Greens/EFA Group in the European Parliament / Green Budget Germany / Green Budget Europe

The divergence between type-approval and real-world emission values cost Germany 1.2 billion euros in lost motor vehicle tax revenues in 2016, according to a report by the Greens/EFA Group in the European Parliament. This corresponds to 13 percent of the total motor vehicle tax revenues of that year. “The majority of EU member countries levy motor vehicles taxes based on type approval CO₂ emission values, which turn out to be a seriously flawed tax base,” write the Greens. In the 11 European countries under consideration by the report, tax revenues from car registration and ownership would have been more than 10 billion euros higher in 2016 if CO₂ is based on true emission values.

Find the report in English here and read an article in Süddeutsche Zeitung in German here.

Find background in the CLEW article Why the German diesel summit matters for climate and energy.


German citizens’ interest in renewable power contracts is declining, according to a press release from price comparison website Verivox. In 2016, 36 percent of consumers who switched power providers through the website chose green contracts, down from 76 percent in 2012. “Since the peak of green power demand after the nuclear catastrophe in Fukushima seven years ago, we see a steady fall in interest in eco power contracts,” Mathias Köster-Niechziol, energy expert at Verivox, said in the press release.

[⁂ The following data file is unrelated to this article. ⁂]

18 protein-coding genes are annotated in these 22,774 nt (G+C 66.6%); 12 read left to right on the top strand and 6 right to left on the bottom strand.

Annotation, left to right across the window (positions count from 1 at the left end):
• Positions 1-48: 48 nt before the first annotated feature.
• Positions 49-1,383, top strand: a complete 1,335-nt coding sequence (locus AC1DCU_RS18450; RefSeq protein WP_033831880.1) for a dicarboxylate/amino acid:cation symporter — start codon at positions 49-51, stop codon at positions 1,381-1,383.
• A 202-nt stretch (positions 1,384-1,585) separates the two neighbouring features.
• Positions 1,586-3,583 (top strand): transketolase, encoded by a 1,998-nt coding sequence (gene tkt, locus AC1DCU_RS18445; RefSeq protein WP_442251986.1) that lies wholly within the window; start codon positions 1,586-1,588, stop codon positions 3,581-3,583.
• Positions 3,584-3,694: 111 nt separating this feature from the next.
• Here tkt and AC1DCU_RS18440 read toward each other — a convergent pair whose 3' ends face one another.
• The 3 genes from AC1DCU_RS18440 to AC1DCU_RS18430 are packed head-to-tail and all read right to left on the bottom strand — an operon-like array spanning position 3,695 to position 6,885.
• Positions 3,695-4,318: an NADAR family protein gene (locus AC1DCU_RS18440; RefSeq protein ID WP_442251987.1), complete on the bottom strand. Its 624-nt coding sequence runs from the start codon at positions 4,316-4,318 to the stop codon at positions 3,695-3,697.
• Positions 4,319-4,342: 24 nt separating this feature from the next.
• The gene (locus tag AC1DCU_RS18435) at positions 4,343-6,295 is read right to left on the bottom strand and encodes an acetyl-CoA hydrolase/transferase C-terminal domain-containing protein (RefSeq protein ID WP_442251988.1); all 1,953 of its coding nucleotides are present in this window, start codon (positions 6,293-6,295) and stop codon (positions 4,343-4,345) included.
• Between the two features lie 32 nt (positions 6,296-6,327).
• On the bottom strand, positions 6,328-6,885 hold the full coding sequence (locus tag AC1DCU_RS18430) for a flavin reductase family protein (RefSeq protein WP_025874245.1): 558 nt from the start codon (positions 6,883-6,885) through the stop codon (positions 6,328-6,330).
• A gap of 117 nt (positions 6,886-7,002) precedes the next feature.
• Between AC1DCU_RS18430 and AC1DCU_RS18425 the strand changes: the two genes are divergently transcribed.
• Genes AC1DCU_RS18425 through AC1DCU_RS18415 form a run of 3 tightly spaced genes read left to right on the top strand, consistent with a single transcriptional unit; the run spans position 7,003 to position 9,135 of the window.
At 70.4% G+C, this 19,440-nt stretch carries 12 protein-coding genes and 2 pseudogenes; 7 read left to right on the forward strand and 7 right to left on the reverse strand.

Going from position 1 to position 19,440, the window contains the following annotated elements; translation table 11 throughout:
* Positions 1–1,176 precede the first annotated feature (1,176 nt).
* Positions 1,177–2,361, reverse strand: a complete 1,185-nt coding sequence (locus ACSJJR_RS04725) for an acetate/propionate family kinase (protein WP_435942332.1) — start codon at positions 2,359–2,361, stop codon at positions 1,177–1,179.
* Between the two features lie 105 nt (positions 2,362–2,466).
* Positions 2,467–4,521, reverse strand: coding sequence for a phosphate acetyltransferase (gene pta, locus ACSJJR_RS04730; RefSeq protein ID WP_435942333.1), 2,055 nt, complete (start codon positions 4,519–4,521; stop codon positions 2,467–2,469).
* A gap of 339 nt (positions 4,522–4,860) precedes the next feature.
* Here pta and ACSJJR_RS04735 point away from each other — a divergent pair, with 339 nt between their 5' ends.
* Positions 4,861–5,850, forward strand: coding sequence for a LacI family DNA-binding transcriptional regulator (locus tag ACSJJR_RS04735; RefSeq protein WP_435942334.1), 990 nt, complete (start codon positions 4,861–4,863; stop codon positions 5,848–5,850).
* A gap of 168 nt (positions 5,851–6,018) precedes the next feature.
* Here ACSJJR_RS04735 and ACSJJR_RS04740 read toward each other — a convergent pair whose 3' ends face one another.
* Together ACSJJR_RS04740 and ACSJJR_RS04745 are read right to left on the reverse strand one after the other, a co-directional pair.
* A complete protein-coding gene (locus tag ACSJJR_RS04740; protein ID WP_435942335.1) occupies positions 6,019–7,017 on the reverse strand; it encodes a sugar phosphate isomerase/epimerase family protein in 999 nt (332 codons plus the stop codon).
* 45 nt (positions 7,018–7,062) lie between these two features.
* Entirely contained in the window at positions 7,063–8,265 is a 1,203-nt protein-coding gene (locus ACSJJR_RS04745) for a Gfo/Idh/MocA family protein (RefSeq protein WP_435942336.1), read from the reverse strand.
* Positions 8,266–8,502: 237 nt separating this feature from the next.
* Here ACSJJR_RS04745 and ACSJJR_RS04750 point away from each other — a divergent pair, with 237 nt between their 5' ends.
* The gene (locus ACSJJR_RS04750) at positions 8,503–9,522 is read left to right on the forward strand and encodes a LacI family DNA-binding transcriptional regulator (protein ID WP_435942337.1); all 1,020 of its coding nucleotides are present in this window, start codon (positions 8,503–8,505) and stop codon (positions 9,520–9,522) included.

Find the press release in German here.

For background, read the CLEW factsheet What German households pay for power.

Frankfurter Allgemeine Zeitung

Germany’s goal of reducing greenhouse gas emissions by 80 to 95 percent by 2050 means the remaining 5-20 percent are being “left undiscussed”,  Oliver Geden, head of the EU division at the German Institute for International and Security Affairs (SWP), writes in a guest commentary in Frankfurter Allgemeine Zeitung. Geden says the next German government should instead set a “reference point” of full net carbon neutrality. This would not only be in line with Paris Climate Agreement goals, but also shift the national debate in Germany “by getting all stakeholders out of their comfort zone” and forcing everyone to think about how the last emissions could be compensated by mid-century, Geden writes. The debate also needs to include “negative emissions, which so far only exist on paper” he adds.

Find the guest commentary in the newspaper’s e-paper (behind paywall) here.

For background, read the CLEW factsheet Germany’s greenhouse gas emissions and climate targets.